Can We See Better In Darkness?

Can we see better through darkness?

Imagine this: you are walking in a very well lit place and someone approaches you. You can’t see his face well enough to recognize them because the light blinds you. You may be using your hand to shield your eyes and create some shadow. So you see that we need the darkness after all.

That’s when you recognize the other person and can tell if it’s a friend or a lost stranger. When you see who it is, you know if you can greet him with a hug or show him the way.

Not only do we see better through the darkness, but we also make better choices through it

Imagine a world where it is never dark. If you have never experienced darkness, how can you understand and appreciate the light? It is the contrast between the two that leads us to profound knowledge. After all, we exist in a world of two-sidedness — or at least of two-ended spectrums. Just think of up and down, hot and cold, good and bad.

By experiencing pain, we learn to appreciate joy more. The chaos of the outside world heightens our appreciation of peace. The hatred we see around us improves our understanding of love. Therefore, the difficulties we encounter in our lives are particularly powerful means of gaining vital self-knowledge.

The more nuance we possess, the wiser we can be when making decisions. Darkness thus offers an opportunity for reflection. Instead of seeing only the outside, we can look inside. Life is a journey that travels from the head to the heart.

The difficulties in our lives make this journey possible. That way we can open our hearts and that way we can get to know the difficulties better—and appreciate them better. In short:  darkness offers us the opportunity to get to know ourselves better. Only in this way can we find a connection between what we find inside ourselves and how we act.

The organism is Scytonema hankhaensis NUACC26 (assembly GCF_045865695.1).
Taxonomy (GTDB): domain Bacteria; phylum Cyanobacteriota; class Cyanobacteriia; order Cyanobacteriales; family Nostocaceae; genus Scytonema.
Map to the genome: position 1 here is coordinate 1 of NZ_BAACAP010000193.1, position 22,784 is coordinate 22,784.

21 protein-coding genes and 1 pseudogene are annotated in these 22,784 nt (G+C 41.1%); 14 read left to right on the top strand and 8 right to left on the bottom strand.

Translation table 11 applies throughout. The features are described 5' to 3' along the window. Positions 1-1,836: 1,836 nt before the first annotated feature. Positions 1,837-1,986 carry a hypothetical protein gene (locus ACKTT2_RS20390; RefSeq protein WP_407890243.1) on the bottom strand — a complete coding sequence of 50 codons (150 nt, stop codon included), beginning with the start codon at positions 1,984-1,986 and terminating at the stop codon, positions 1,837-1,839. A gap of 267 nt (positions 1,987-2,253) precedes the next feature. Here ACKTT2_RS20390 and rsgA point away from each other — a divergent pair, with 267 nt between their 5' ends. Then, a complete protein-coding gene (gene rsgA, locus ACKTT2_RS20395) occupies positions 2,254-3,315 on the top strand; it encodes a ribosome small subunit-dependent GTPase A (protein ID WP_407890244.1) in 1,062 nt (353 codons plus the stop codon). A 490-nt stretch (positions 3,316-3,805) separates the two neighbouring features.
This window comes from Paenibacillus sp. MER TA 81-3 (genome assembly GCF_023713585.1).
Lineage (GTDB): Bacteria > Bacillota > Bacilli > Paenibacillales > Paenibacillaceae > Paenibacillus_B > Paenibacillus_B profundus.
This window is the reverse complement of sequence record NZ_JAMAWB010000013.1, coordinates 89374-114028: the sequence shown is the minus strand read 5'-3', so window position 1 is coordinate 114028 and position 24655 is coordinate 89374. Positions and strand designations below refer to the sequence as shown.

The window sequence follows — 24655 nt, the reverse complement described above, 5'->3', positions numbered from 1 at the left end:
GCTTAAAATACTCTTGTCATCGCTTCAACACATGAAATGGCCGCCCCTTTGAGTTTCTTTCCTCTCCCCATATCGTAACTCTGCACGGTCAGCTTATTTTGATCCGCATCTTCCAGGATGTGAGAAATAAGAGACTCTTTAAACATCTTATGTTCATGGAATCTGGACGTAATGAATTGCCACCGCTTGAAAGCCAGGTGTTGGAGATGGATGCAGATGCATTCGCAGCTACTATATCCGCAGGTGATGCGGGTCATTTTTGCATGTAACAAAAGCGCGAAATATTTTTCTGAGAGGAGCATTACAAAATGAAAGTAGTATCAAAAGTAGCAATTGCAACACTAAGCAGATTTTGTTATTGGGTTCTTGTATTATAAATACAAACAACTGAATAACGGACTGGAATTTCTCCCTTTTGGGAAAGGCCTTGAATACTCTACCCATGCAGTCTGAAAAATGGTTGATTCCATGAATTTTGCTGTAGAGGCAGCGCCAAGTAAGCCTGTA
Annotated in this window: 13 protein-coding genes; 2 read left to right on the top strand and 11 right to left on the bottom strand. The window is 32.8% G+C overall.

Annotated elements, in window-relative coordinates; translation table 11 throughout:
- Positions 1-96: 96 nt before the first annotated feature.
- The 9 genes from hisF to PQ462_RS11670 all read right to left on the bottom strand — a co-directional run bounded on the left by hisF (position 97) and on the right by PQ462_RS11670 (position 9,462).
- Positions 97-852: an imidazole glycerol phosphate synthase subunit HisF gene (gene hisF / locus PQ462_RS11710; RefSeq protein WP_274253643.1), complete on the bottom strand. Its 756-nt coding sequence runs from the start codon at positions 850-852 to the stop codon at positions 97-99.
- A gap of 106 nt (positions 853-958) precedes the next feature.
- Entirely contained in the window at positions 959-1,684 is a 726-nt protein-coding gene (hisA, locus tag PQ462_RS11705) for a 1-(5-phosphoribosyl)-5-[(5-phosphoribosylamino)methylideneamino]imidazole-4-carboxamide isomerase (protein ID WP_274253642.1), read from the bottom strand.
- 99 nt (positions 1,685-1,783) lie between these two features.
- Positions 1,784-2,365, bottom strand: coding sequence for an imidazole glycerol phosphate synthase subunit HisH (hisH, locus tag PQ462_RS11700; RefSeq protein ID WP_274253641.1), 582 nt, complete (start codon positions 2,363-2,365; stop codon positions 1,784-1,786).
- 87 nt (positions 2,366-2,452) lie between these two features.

The fable of music

Imagine coming from somewhere where the most beautiful music ever made is playing. It is captivating, enchanting music. You’ve been hearing this music day in and day out all your life. The music never stops  and it’s basically the only sound you really know.

One day you realize you’ve  never really  listened to it even though you’ve heard it all these years. In other words, you never appreciated it because you took it for granted. After all, you weren’t used to it any other way. So you decide one day that you want to be able to appreciate this music.

You do that in a challenging way. That way the reward will be all the greater! It occurs to you that you could develop a real, deep understanding of the music if you went somewhere where the music isn’t played. Once you get there, you would then try to recreate it.

This would be based on a diluted echo of the actual music. The experience of remembering the music  and then recreating this great symphony of your home would result in the most complete knowledge of its greatness.

You go to a new place. You listen to new music. Some songs are beautiful and others almost hurt your ears because of how out of tune they sound. These unpleasant tones promote a desire within you. Ultimately, this also fuels a determination to make your own, original music. The darkness will be a very important part of this. You will notice that yourself.

Musical note

The recognition

You soon start composing yourself. In the beginning, the hoarse music distracts you from this new place. However, as time goes by  and you listen more closely to the melodies of your heart, your musical creations become more beautiful.

In the end you create a masterpiece. When you finish it, you remember something: this masterpiece is the same music that was played in your home. This memory sets another in motion:  you are that music. It is not something that belonged outside of yourself; the music is you, and you are the music.

By “creating” yourself in a new place, you get to know yourself in a way that would have been impossible within your usual boundaries. You know that if you hadn’t experienced this darkness, this newness, you wouldn’t have been able to appreciate the beautiful music around you.

The difficulties of life there so we can learn what we  do not have before we remember who we  have been. You could say we explore the false notes and the darkness before recreating the symphonies of our home. We need the darkness to see better. That darkness is necessary so that we can find the right direction for us faster and really learn to appreciate the light.

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